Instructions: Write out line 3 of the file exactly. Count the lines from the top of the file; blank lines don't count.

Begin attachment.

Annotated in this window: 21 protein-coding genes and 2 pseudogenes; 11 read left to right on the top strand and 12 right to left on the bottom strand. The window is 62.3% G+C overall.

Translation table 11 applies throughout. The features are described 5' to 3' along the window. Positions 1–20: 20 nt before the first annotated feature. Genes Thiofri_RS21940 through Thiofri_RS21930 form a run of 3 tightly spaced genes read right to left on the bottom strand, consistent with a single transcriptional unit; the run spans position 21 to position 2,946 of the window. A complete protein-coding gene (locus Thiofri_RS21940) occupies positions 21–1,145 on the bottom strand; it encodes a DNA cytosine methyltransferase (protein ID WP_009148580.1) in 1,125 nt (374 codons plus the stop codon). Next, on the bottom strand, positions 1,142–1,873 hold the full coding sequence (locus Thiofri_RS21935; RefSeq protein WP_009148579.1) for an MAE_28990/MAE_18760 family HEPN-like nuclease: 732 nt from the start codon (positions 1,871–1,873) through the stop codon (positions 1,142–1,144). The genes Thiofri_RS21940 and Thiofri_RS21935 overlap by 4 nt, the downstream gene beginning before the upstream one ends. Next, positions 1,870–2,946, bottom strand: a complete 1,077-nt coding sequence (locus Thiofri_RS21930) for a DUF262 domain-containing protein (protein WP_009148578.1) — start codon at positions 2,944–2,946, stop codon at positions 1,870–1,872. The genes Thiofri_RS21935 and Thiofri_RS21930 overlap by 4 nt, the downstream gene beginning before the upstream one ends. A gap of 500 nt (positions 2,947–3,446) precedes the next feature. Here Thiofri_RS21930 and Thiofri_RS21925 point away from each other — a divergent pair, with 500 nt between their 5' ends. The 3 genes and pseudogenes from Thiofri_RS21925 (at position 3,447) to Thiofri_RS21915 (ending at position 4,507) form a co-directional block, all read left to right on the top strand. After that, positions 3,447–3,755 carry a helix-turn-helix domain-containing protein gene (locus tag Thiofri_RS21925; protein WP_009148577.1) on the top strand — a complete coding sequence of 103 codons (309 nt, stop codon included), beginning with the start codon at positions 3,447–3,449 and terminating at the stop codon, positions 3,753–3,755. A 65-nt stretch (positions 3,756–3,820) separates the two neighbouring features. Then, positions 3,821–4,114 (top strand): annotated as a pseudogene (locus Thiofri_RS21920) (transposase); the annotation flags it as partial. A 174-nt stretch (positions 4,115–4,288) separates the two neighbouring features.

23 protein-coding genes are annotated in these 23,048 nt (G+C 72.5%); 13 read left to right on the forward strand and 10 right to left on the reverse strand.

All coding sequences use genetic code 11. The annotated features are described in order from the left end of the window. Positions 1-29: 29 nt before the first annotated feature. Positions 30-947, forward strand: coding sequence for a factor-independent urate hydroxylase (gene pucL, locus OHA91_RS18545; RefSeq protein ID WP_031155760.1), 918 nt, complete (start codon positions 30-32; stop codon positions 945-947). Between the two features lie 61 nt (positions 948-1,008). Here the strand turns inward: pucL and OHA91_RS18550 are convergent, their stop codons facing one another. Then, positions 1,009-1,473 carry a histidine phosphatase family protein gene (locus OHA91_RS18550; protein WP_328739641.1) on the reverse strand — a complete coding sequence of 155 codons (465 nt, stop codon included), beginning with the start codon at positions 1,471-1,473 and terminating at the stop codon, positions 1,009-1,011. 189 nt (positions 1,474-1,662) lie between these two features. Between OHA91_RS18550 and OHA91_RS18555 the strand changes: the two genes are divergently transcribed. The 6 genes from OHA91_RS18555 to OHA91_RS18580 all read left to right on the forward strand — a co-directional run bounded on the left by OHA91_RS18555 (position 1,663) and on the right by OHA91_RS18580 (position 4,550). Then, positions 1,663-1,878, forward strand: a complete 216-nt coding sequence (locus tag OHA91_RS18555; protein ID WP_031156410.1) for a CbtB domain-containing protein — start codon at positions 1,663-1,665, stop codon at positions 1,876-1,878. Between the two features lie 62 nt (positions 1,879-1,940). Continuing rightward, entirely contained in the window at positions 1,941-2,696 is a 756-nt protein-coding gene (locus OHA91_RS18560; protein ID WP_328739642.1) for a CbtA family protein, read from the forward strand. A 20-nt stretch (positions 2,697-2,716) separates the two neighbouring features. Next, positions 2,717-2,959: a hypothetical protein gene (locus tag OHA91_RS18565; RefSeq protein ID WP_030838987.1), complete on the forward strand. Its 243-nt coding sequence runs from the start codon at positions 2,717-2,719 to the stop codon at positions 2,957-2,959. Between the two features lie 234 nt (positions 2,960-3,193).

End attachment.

23 protein-coding genes are annotated in these 23,048 nt (G+C 72.5%); 13 read left to right on the forward strand and 10 right to left on the reverse strand.